Fraser’s Hill | Day 1
By Jonathan Hooper (aka Hoops)

The trip to Kuala Lumpur has grown in popularity with ANZA riders over the last couple of years and this trip proved it with an outstanding 25 ANZA riders making the trip from Singapore to Kuala Lumpur. The trip was also extremely popular as it was being organised by the infamous Gordo Getaways. With numbers exceeding the usual bus capacity and a continual wait-list, many people had to make their own travel arrangements to Kuala Lumpur.

The great thing about this trip is that it caters for all club members ranging from Krangi 28 Riders to Krangi 36 +. It is a gruelling two day ride but everyone is up for the challenge and supports each other. It definitely beats doing a Krangi Loop for the 30th time.

We are all kindly hosted at the Parky Royal Hotel by former ANZA member Mark Losi who is also the hotels General Manager. The service we receive is remarkable and makes the trip very trouble free.

Day 1 is a tough 200km return journey North of Kuala Lumpur through the Selangor State Park up to Frasers Hill (Bukit Fraser) with has an elevation of 1280m. Frasers Hill is located on the Titiwangsa Ridge in Pahang, Malaysia and is rich in biodiversity. This is a beautiful but also tough ride.


The ride started at 7am outside the Park Royal Hotel. A couple of stray riders showed up and unfortunately they would lead us on a detour later on in the day. We were escorted trouble free as a single group out of Kuala Lumpur by one of our two support vehicles.

After the 20km escort we faced the first climb of the day, which is a small 1km ascent. It is a punchy little climb, which separated the group. The next regroup point is at the 30km mark, which is at the top of the second climb. The second climb is called Evian and is a mild 5km climb. With fresh legs and the lure of the first drink stop at the summit we all easily reach the top. It is this climb on the way back after 160km, which proved to be many peoples nemesis.


At the top of Evian the group split into two. The first group descended down Evian through Uli Yam and along a 15km flat section to Kuala Kubu Bharu known by locals as KKB. It is along this flat section where we were taken on a slight detour by the two strays we picked up back at the Park Royal. Lucky enough the end point is the same and we stopped at KKB refuel before the 40km ascent to Bukit Fraser.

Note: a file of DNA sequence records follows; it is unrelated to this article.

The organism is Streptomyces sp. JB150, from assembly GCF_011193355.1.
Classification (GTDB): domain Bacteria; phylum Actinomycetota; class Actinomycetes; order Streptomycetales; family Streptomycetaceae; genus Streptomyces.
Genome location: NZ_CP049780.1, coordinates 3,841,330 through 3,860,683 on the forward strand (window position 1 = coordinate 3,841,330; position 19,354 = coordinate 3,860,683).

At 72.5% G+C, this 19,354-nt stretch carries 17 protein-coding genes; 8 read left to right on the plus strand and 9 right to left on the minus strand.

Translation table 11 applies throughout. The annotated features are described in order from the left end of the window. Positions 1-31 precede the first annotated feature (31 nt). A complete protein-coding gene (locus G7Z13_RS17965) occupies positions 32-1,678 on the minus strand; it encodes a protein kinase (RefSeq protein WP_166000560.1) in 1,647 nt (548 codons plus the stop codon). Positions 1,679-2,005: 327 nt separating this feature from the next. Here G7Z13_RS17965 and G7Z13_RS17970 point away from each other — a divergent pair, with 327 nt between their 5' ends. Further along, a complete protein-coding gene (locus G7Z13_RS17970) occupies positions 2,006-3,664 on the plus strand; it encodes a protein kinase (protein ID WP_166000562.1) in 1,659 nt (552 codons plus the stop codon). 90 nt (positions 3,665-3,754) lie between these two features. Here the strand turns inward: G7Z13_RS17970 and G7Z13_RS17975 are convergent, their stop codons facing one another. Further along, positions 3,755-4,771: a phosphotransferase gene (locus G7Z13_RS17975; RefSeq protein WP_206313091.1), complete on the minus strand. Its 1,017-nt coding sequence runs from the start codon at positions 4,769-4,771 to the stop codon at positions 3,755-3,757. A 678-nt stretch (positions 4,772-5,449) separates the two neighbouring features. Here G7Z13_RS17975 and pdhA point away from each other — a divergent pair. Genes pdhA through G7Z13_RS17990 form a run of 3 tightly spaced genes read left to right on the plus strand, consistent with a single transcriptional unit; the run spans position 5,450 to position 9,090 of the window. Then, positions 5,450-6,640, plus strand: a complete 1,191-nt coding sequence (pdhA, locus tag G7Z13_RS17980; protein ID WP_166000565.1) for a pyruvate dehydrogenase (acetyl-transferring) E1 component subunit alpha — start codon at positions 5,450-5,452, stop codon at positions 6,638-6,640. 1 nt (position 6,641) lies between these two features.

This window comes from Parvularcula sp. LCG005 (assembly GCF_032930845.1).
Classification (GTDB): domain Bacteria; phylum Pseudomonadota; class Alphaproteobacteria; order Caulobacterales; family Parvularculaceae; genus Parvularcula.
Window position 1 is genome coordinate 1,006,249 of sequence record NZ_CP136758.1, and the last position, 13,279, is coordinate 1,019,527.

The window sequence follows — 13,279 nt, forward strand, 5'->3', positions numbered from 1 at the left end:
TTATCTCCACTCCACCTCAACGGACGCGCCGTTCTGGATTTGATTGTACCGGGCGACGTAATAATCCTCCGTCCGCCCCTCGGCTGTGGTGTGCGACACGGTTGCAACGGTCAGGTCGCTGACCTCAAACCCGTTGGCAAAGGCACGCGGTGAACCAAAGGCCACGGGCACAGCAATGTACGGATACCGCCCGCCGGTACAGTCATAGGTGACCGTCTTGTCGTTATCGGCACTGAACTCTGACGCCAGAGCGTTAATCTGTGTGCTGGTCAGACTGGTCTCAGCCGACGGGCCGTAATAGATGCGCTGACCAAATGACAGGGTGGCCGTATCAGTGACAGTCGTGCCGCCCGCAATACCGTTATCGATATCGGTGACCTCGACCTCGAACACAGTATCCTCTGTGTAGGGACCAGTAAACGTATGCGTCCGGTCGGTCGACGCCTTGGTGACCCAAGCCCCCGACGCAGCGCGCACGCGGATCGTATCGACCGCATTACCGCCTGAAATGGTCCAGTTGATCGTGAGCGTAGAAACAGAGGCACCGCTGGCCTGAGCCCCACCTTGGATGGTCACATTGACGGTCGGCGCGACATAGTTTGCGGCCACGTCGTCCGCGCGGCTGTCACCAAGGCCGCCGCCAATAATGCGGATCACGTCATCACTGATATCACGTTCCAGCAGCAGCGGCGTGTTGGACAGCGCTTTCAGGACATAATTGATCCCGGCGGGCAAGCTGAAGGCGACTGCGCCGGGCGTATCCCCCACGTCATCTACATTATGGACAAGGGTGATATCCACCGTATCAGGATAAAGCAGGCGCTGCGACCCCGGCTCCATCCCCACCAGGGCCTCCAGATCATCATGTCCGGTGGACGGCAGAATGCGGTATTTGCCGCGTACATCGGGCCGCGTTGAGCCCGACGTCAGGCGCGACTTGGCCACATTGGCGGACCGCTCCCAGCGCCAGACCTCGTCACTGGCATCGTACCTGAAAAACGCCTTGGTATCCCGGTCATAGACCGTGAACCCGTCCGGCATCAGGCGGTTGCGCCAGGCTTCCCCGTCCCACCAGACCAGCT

After a quick stop we hit the road with a tidy group of around 10 riders. The pace was set pretty high over the first 10km, which is a reasonably flat section of exposed road around a dam. Once we left the dam and entered the Selangor State Park the ascent begun. It is a relatively steady climb, something like South Buona Vista for about 30km. We kept the pace reasonably high with everyone taking their turn on the front. After the first 10km the numbers started to dwindle and soon there was only a group of three of us: myself, Adam Nelson, and Victor Michel. We kept rotating smoothly until 8km to go where the road pitched a bit more. We separated here and headed to the summit on our own, with Victor taking first honours.

At the summit we all grab lunch, share our stories of the ride so far and welcome fellow riders when reaching the top. This marked the halfway point of the trip and with the prediction of rain many riders decided to add on a few extra layers for the decent with Victor Michel and Glen Kenny even going to the extent of arm warmers and fleece jackets.

The decent is a bit technical and with slippery mossy patches you really have to pay attention. I managed to overshoot a corner and ended up in the drain. Luckily it wasn’t any worse than that. The sun was out and it was a nice and warm decent compared to the expected rain forecast. We all managed to make it down safely with only those that wore arm warmers and fleece jackets feeling as if they just descended in a personal sauna.

We all stopped to regroup at KKB and then headed back through Uli Yam to ascend the backside of Evian. It is a gruelling 5km climb and after 160km of riding this is by far the toughest part of the day. The group split quite early but many riders kept those in front of them in sight and made steady gains. There were a couple of small attacks most notably Craig Cameron’s attack at about 2.5km from the top. He hung on to Victors wheel for a short period of time but then seemed to be going backwards very fast. Victor once again took top honours with Adam following in second.